Where Jewish Culture Runs Deep
02/25/14
Special To The Jewish Week
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There are a few reasons why a New Yorker will feel at home in Buenos Aires, Argentina, the second-largest city in South America: he has to negotiate busy streets and assertive natives, and take the “subte” (the subway) to get around. He can always find pizza and he gets to choose from an abundant roster of cultural events. But with its decaying colonial architecture and unique blend of gentility and bellicosity, Buenos Aires is also a true mix of Europe and South America.

Since it is located in the Southern Hemisphere, Argentina’s seasons are opposite to ours, which makes it a great winter escape.

New York Jews will feel especially comfortable in the city’s deep-rooted community, the largest in Latin America, and its many synagogues, restaurants and social clubs.

Argentina’s Jewish population grew during the 19th century, thanks to extensive land purchases made by the German-Jewish philanthropist Baron Maurice de Hirsch in an effort to help Jews in Eastern Europe. Tens of thousands of Jews later immigrated as a result of the Holocaust. Paradoxically, hundreds of German war criminals were also admitted, including Adolf Eichmann.

Sadly, Buenos Aires’ Jews have been hit with their share of tragedies. Over a third of the tens of thousands of Argentinians kidnapped during the Dirty War, which lasted from 1976 to 1983, were Jewish. In 1992 the Israeli embassy was bombed, killing 29. The AMIA (amia.org.ar) (the Argentine Israelite Mutual Aid Association), the Jewish community center, was attacked two years later, killing 87.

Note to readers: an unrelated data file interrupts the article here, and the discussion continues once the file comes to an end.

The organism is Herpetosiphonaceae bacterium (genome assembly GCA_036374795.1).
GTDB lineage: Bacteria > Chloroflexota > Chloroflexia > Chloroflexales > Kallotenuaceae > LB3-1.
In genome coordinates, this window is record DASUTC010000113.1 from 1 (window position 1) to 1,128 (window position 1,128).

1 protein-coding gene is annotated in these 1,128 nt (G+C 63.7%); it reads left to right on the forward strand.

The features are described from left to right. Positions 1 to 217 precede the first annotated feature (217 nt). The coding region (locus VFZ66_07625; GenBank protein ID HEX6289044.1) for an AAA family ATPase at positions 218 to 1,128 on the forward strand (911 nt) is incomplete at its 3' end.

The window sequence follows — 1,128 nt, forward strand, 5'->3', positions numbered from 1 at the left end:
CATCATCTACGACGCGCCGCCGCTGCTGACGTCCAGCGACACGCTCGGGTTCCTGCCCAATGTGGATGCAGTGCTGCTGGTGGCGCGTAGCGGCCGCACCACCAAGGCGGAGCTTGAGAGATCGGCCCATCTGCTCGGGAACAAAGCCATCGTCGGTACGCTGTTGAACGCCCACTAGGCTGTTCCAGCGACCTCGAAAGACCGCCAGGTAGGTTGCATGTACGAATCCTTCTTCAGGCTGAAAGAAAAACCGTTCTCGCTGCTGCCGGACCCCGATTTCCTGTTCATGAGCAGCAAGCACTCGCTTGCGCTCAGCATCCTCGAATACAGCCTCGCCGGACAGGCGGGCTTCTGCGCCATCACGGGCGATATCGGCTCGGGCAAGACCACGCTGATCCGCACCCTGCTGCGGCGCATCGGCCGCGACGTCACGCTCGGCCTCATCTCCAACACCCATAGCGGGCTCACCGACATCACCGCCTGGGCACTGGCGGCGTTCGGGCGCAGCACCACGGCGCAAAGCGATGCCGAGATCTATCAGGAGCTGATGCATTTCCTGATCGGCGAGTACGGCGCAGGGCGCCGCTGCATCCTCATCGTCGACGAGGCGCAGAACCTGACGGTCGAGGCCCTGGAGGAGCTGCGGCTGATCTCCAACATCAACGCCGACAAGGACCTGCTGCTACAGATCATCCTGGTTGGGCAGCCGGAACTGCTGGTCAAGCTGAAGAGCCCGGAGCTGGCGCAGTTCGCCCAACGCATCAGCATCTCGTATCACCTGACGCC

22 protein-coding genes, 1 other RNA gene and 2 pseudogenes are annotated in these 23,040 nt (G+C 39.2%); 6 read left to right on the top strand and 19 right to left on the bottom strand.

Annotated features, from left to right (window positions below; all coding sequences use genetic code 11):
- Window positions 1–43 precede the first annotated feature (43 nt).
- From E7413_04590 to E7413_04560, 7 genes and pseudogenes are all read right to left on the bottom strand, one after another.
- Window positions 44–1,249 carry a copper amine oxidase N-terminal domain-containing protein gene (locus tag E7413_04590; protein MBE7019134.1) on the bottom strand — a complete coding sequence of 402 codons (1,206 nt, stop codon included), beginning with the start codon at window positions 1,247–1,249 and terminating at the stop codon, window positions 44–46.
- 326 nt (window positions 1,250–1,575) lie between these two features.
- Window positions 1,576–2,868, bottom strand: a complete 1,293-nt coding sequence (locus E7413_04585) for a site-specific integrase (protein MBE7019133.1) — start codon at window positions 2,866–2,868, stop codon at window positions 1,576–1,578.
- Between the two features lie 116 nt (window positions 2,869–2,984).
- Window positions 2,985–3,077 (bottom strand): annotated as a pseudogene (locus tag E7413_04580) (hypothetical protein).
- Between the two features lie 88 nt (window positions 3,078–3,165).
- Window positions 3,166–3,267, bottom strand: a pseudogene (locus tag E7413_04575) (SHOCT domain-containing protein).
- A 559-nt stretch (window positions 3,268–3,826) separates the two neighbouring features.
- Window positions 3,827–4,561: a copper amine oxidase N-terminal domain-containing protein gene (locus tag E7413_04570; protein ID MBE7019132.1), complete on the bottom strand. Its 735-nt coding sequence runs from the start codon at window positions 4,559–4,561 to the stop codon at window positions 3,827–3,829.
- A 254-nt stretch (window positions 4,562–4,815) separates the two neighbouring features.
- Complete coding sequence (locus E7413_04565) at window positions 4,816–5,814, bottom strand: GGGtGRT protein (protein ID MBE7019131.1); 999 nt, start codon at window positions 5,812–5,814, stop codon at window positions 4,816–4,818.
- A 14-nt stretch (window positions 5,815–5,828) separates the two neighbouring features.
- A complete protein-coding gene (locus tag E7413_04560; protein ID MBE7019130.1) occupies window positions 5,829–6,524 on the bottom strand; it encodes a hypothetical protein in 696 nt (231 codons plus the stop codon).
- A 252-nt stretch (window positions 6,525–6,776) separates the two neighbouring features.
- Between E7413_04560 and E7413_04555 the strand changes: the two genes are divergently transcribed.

Despite this, the 250,000-strong community is robust and diverse, and it offers much for tourists to enjoy. Due to security precautions, contact a congregation to say you plan to join it for services.

Comunidad Amijai (amijai.org) (pronounced Amichai), located in the city’s small Chinatown, is a large and extremely modern Conservative synagogue, its members well heeled, its Friday-night services packed. Rabbi Dario Feguin, a disciple of Rabbi Marshall Meyer (who rejuvenated B’nai Jeshurun on the Upper West Side), regularly leads lively discussions with the congregation, making this visitor wish she spoke Spanish. Centro Comunitario Chalom (chalom.com.ar) is a good Sephardic option in the beautiful Belgrano neighborhood, a quiet area of stately apartment buildings and tasteful shops. Jabad (Chabad) is quite popular, with 25 centers in Buenos Aires alone, many of them in its best neighborhoods.

Young, observant travelers should look into staying at Iaacob House Hostel (iaacobhouse.com.ar). Located in Palermo, it offers single-sex accommodations and a kosher kitchen. Though I did not stay there, I was invited to its communal Shabbat dinner, where I had to switch into Hebrew mode to communicate. Most of the 30 or so affable young, religious Israelis who crowded the table were on post-army tours of South America.

Once (ohn-sey), the city’s traditional Jewish neighborhood, is home to even more synagogues as well as a number of kosher restaurants; one is Succath David, a large steakhouse with an extensive menu including delicious chorizo steak and parilla (pronounced “parisha”) tabletop grill options. The Abasto Mall is located on the Once-Almagro border and has the only kosher McDonald’s outside of Israel.